Today, we are excited to share that AgileCraft has reached an agreement to be acquired by Atlassian.
Agile vs. Waterfall – It’s Debate Season Again
My view is we can declare the debate between Agile vs. Waterfall over, but before we do, let me attempt to make the case. Late last year, Gartner released a report highlighting the need for CIOs to embrace agile development along with a recommendation that IT leaders and executives adopt this methodology as quickly as possible.[i] With many CIOs and IT leadership under intense pressure to support fast-evolving strategic transformations, companies are finding traditional project and software development methodologies unsuitable, according to Gartner. Enterprises are turning to Agile development to speed up projects and illustrate their value and companies that delay the decision are paying a big price in the market.
Technology leaders instinctively know that companies in the modern technology-driven era that are unable to drive a process that is built for rapid evolution will struggle to compete. So the why is well established but the how is still a little muddy for some. The same driver that has been there for the last 20 years is still at play. The difference is the processes and tools to do agile at scale are now becoming main stream.
Let’s look at the two concepts one last time and discuss both approaches starting with the waterfall method.
Waterfall - The “Traditional” Methodology
Often called the traditional or classic approach – this method is linear and sequential. Waterfall is one in which each phase of a product’s life cycle takes place as part of a flow or a sequence of events. One step leads to another, hence the name Waterfall. Progress on one step needs to be completed before the next step or phase can begin. Once the concept is created it moves to design, then implementation and then further down the line until the product development cycle is completed.
In this method, all the planning is completed up front. All the requirements gathering, design work and more has to be completed before any development and coding begins. Once the project moves on from one stage to the other, there is no turning back.
Companies that followed the Waterfall methodology achieved these perceived benefits:
- Requires less coordination due to a stage-gated sequential processes
- Phase steps are clear since they are modeled and processed one at a time
- Cost of the project can be estimated after the requirements have been defined
- Better focus on documentation of designs and requirements
- Design phase is more methodical and structured before any software is written
Agile – A “Movement”, not just a Methodology
Agile evolved out of a variety of software philosophies to demonstrate alternatives to Waterfall. In early 2001, a group of software development practitioners discussed their shared ideas and various approaches to software development. This culminated in the introduction of Manifesto for Agile Software Development and the corresponding twelve principles. [ii]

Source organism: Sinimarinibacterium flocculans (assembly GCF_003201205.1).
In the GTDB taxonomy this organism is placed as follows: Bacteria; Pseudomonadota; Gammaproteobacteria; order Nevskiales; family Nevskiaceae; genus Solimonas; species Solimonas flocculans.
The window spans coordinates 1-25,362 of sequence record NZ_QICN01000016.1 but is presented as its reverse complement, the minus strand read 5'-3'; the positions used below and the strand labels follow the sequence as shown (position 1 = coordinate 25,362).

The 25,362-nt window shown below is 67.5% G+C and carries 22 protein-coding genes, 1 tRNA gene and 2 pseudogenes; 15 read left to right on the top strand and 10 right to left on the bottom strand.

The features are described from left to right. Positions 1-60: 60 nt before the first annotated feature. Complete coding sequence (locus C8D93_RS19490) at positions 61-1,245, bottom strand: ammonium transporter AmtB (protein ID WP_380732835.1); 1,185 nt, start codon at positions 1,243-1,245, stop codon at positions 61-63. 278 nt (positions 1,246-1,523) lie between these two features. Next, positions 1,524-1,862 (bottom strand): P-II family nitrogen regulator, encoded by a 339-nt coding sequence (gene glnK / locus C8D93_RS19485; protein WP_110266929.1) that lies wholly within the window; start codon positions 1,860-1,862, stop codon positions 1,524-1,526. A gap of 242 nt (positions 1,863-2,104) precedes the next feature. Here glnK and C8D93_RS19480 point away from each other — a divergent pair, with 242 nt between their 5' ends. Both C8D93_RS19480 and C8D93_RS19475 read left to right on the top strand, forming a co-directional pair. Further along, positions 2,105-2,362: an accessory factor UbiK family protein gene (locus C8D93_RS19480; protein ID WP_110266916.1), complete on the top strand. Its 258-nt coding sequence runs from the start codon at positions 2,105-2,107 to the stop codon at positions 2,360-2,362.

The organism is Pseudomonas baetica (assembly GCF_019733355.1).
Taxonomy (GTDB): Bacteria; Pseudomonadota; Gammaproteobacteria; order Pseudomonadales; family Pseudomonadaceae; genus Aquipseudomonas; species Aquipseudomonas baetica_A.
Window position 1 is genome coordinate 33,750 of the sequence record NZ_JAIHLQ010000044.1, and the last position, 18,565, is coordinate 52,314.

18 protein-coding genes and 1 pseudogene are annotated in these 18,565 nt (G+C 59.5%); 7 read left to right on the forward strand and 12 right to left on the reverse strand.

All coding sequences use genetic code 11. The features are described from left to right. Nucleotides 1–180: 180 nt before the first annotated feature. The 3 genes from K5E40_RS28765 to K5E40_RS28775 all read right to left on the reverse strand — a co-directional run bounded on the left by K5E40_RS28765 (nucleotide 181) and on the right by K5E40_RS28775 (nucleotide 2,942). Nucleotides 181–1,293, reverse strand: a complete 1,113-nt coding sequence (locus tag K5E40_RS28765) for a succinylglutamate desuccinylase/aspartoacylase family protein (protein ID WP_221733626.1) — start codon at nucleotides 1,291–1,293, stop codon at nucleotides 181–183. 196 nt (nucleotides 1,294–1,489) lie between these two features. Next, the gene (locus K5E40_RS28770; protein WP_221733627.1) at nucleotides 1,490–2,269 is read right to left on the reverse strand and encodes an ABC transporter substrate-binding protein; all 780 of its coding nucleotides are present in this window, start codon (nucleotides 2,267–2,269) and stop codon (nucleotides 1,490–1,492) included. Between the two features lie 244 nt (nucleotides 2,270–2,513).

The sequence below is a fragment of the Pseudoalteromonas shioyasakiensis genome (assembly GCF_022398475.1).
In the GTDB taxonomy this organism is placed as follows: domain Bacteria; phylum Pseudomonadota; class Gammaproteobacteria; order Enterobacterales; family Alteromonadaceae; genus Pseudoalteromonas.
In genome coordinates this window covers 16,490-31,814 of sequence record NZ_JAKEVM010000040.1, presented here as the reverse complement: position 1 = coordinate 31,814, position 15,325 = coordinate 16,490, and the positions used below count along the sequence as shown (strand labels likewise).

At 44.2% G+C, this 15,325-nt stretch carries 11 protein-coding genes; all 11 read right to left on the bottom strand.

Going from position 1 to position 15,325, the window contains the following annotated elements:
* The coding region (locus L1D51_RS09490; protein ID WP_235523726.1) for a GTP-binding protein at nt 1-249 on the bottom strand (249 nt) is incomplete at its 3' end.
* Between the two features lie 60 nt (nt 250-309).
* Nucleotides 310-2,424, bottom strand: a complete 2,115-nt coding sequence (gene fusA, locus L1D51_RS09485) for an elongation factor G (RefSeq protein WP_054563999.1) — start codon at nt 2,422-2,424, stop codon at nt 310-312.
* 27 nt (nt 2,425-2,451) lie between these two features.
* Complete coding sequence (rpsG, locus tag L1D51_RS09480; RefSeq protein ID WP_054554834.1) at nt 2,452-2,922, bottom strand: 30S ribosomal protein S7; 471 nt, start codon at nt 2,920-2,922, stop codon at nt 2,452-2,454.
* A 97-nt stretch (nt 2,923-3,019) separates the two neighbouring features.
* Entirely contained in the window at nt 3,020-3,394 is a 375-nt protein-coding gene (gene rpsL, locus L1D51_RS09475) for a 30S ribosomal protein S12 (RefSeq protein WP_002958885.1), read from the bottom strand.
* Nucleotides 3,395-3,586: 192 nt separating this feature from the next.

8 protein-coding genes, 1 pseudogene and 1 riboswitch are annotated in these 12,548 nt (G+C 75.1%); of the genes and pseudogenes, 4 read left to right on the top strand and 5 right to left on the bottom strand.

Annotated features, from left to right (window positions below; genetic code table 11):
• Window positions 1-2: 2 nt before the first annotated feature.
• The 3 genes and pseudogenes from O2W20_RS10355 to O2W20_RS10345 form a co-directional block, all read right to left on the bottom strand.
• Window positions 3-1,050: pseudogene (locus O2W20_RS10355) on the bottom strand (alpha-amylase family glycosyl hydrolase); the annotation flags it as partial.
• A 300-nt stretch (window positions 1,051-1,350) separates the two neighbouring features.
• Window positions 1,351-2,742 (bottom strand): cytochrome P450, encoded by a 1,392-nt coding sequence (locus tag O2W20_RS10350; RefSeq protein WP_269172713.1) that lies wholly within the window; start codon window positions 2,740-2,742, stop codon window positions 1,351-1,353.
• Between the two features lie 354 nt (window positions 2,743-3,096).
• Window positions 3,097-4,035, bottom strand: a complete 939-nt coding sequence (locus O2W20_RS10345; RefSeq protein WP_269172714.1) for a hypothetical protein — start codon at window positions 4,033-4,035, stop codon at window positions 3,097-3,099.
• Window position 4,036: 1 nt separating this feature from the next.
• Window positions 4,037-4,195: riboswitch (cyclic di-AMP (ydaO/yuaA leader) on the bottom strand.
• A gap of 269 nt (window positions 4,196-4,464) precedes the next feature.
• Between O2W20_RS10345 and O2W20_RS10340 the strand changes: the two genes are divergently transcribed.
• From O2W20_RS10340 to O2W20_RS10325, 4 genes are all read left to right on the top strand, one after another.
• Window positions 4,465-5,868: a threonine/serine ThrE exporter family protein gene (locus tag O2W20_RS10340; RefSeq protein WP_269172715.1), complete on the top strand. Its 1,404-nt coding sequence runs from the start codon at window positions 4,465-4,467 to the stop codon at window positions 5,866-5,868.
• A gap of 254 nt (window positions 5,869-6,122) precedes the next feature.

Agile software development methodology is an approach that follows an incremental, iterative path. Unlike the Waterfall methodology, where extensive planning and design occurs up front, Agile methodology allows for changing requirements over time. A cross-functional team made up of designers, developers, testers and more focus on development of the product over a fixed period of time. This defined period of time is established by the team and usually lasts 2 – 4 weeks.
At the end of each iteration, the goal is to present a product to the business owners. The software is delivered incrementally over time instead of delivering one final product at the end. Each phase is a key part of a continuous process vs. a fixed step by step approach. With the Agile methodology, the focus is on consistent communication and short feedback loops. So, if a team is heading in the wrong direction, the feedback they receive will let them know right away vs. waiting until a lengthy development cycle is completed.
Agile provides the following perceived benefits:
- Faster Feedback Cycles
- Identifies problems early
- Higher potential for customer satisfaction
- Time to market is dramatically improved
- Better visibility / accountability
- Dedicated teams drive better productivity over time
- Flexible Prioritization focused on value delivery
Which approach is better?
This question seems to never go away but the software world is finally turning the corner on the debate. Two truisms: Software Eating the World = TRUE and Agile is Eating Software = TRUE. There are cases for a slower and more stage gated process with some projects but for the vast majority agile is the future.
Blending the two worlds is important during the long transformation journey but the debate on the merits is clear. With the continuing need for enterprises to retain a competitive advantage in their market place, Agile is an established methodology allowing companies to drive better results (plain and simple).
Agile allows for increased flexibility, which enables teams to better react and meet their customer’s needs. Agile creates the ability for companies to capture maximum value for the dollar and avoid unnecessary overhead / budgetary spending.
In the end, it comes down to enterprise business agility. What you call your software process / method is not the point. The point is your process had better be flexible enough to drive innovation and keep up with your market / your competitors or you may end up the Kodak, Circuit City or Blockbuster of the software world.
What’s next? Check back for part 2 of our series “We’ve decided to go agile, now what? Key steps to readiness”
[i] Gartner clients report "Ten Things the CIO Needs to Know About Agile Development."